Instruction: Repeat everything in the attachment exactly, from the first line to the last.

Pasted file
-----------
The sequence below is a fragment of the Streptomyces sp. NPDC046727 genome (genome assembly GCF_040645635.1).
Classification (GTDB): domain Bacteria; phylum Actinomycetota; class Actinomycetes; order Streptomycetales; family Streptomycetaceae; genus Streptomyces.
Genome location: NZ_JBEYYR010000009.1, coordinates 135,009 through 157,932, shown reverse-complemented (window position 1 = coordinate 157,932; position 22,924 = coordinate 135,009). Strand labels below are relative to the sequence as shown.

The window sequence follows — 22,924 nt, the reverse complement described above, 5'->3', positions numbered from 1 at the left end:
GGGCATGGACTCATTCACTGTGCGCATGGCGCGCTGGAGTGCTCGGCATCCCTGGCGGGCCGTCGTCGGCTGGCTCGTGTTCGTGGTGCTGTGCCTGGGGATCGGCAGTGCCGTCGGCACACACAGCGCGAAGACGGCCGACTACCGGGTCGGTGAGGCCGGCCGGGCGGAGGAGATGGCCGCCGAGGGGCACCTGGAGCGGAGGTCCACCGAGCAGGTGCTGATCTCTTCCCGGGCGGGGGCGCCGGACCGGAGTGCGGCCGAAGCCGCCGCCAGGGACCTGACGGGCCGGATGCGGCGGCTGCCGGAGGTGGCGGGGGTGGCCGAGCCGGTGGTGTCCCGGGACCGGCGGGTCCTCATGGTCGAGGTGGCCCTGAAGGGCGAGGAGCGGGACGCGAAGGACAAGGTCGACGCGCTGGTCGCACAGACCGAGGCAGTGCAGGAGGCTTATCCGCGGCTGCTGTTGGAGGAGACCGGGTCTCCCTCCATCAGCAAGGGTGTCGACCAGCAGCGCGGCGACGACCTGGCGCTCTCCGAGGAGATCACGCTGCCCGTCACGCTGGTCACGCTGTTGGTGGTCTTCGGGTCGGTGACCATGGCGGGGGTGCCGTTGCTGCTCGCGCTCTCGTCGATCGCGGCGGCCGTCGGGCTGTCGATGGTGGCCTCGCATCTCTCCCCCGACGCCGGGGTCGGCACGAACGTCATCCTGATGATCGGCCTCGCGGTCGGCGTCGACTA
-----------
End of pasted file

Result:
The sequence below is a fragment of the Streptomyces sp. NPDC046727 genome (genome assembly GCF_040645635.1).
Classification (GTDB): domain Bacteria; phylum Actinomycetota; class Actinomycetes; order Streptomycetales; family Streptomycetaceae; genus Streptomyces.
Genome location: NZ_JBEYYR010000009.1, coordinates 135,009 through 157,932, shown reverse-complemented (window position 1 = coordinate 157,932; position 22,924 = coordinate 135,009). Strand labels below are relative to the sequence as shown.

The window sequence follows — 22,924 nt, the reverse complement described above, 5'->3', positions numbered from 1 at the left end:
GGGCATGGACTCATTCACTGTGCGCATGGCGCGCTGGAGTGCTCGGCATCCCTGGCGGGCCGTCGTCGGCTGGCTCGTGTTCGTGGTGCTGTGCCTGGGGATCGGCAGTGCCGTCGGCACACACAGCGCGAAGACGGCCGACTACCGGGTCGGTGAGGCCGGCCGGGCGGAGGAGATGGCCGCCGAGGGGCACCTGGAGCGGAGGTCCACCGAGCAGGTGCTGATCTCTTCCCGGGCGGGGGCGCCGGACCGGAGTGCGGCCGAAGCCGCCGCCAGGGACCTGACGGGCCGGATGCGGCGGCTGCCGGAGGTGGCGGGGGTGGCCGAGCCGGTGGTGTCCCGGGACCGGCGGGTCCTCATGGTCGAGGTGGCCCTGAAGGGCGAGGAGCGGGACGCGAAGGACAAGGTCGACGCGCTGGTCGCACAGACCGAGGCAGTGCAGGAGGCTTATCCGCGGCTGCTGTTGGAGGAGACCGGGTCTCCCTCCATCAGCAAGGGTGTCGACCAGCAGCGCGGCGACGACCTGGCGCTCTCCGAGGAGATCACGCTGCCCGTCACGCTGGTCACGCTGTTGGTGGTCTTCGGGTCGGTGACCATGGCGGGGGTGCCGTTGCTGCTCGCGCTCTCGTCGATCGCGGCGGCCGTCGGGCTGTCGATGGTGGCCTCGCATCTCTCCCCCGACGCCGGGGTCGGCACGAACGTCATCCTGATGATCGGCCTCGCGGTCGGCGTCGACTA